JDeveloper 12c Audit Framework extended 20140106 1

JDeveloper 12c Audit Framework extended

The UK Oracle User group (UKOUG) held their technology conference 2013 in Manchester.

Wilfred van der Deijl and Richard Olrichs had a very interesting presentation about extending the standard audit framework build in JDeveloper. The standard audit framework build in JDeveloper is a powerfull tool for you to check your project code against a set of rules and standards. The presentation showed how you can extend the Audit Framework. This allows you to create you own Audit rules and for instance enforce team (or even company) development standards.

This blog shows a summary of the UKOUG presentation, explains in short how you can extends the JDeveloper Audit Framework and shows the interesting audit framework extension the presenters are currently working on.

The audit framework

In daily development with jdeveloper we already get confronted with the audit framework without even fully realizing it. If we type in a duplicate id for a component in a jsf page, we get some red underlining of our code and a red little error balloon to generate a new unique id in a sec. If we are using an internal adf class we get a orange underlining and orange little warning balloon in our class. etc.
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In the JDeveloper build menu there is the option to explicitly run an audit on the whole project. This will produce a nice overview of all failing checks.

In the jdeveloper preferences (tab’audit’) you have the option to automatically also run an audit during compilation.
Checking this option will abort the compilation if there are failing checks.

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Underneath the Audit tab the tab ‘profiles’ shows the different default sets of rules (profiles) that exist in JDeveloper. You can even alter the profiles by turning checks on or of, changing their severity and more.

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What you can’t do here though is create your own set of rules. It would be nice to check for specific standards of your own team for example.


There are already a couple of blogs on how to extend for different versions of JDeveloper.
To avoid repetition of existing material for a detailed explanation on how to extend, please have a look at for example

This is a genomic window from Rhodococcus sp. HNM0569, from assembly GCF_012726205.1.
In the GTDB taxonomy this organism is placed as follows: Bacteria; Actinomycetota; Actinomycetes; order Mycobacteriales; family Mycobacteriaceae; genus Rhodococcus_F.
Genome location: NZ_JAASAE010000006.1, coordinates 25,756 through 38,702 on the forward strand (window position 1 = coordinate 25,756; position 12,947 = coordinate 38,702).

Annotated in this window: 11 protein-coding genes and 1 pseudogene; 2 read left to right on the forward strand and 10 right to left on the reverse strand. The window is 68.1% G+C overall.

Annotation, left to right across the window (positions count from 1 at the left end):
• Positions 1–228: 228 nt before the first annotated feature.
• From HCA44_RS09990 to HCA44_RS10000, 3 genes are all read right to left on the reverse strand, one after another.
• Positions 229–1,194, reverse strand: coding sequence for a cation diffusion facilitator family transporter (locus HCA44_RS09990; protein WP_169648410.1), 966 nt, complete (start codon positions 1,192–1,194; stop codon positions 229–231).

Write your own Audit Rule Extension in JDeveloper 12C

First make sure you have the Extension SDK for JDeveloper, which will enable you to write an extension for JDeveloper yourself.
Next thing to do is to write an audit extension by creating the following:
– class for your audit check

package nl.atb.audits;

import oracle.jdeveloper.audit.analyzer.Analyzer;

public class CheckSomethingAnalyzer extends Analyzer {

– optionally class for possible repairs when the audit check fail

package nl.atb.audits;

import oracle.jdeveloper.audit.transform.Transform;

public class CheckSomethingTransform extends Transform{

– audit hook for you check and repair classes (for example one for business component files)

<trigger-hooks xmlns="http://xmlns.oracle.com/ide/extension">
        <audit-hook id="nl.atb.audits" xmlns="http://xmlns.oracle.com/ide/extension">                
            <category-definition id="myCat">
            <rule-definition id="myRule">
            <transform-definition id="myTransform">

Your extension can be installed by going to JDevelopers “Check for update” dialog and choose to install by file, pointing to the zip with your custom audit extension.

ADF EMG Extension Project

The EMG has published a very usefull document with ADF coding guidelines at the ADF architecture square and Wilfred and Richard came up with the great idea to implement those in a JDeveloper audit extension.
They have started a project called ADF EMG Audit Rules

The extension is available as we speak, but you are also very welcome to contribute and discuss with them on the ADF EMG.
At the Manchester presentation they had a screenshot of their java project showing just 2 members. I guess I was not the only one eager to get started after their presentation because at this moment that number has already grown to 12 members!

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